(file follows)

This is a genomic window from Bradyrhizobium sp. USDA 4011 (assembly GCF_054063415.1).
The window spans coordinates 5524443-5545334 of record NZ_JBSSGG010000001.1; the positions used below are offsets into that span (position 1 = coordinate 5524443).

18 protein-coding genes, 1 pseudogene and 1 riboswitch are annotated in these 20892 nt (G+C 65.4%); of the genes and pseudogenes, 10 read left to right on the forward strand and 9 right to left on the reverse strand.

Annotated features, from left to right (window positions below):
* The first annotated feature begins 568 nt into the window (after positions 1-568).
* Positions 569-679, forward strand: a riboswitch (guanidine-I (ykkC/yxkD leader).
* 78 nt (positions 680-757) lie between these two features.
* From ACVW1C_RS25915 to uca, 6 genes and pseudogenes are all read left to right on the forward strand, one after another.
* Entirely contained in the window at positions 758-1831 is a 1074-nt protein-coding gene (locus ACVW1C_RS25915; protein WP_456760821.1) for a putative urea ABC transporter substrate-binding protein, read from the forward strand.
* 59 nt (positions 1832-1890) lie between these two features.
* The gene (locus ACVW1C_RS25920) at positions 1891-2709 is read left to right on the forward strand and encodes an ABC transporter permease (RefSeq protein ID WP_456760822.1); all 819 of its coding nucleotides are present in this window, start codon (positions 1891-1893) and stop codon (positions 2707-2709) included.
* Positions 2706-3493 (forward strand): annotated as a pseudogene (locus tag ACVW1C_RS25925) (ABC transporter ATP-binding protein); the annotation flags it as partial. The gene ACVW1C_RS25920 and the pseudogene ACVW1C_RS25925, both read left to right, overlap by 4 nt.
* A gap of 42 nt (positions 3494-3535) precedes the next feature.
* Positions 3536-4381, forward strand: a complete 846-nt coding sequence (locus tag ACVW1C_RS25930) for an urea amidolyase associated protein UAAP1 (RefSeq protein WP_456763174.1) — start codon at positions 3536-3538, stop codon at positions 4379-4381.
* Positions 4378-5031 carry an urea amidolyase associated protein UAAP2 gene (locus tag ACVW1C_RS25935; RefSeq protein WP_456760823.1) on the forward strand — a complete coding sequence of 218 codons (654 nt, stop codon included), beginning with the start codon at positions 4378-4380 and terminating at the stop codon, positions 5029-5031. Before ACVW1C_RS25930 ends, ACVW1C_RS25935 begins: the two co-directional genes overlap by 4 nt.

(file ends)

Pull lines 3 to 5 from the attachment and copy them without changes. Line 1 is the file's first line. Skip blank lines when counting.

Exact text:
18 protein-coding genes, 1 pseudogene and 1 riboswitch are annotated in these 20892 nt (G+C 65.4%); of the genes and pseudogenes, 10 read left to right on the forward strand and 9 right to left on the reverse strand.

Annotated features, from left to right (window positions below):
* The first annotated feature begins 568 nt into the window (after positions 1-568).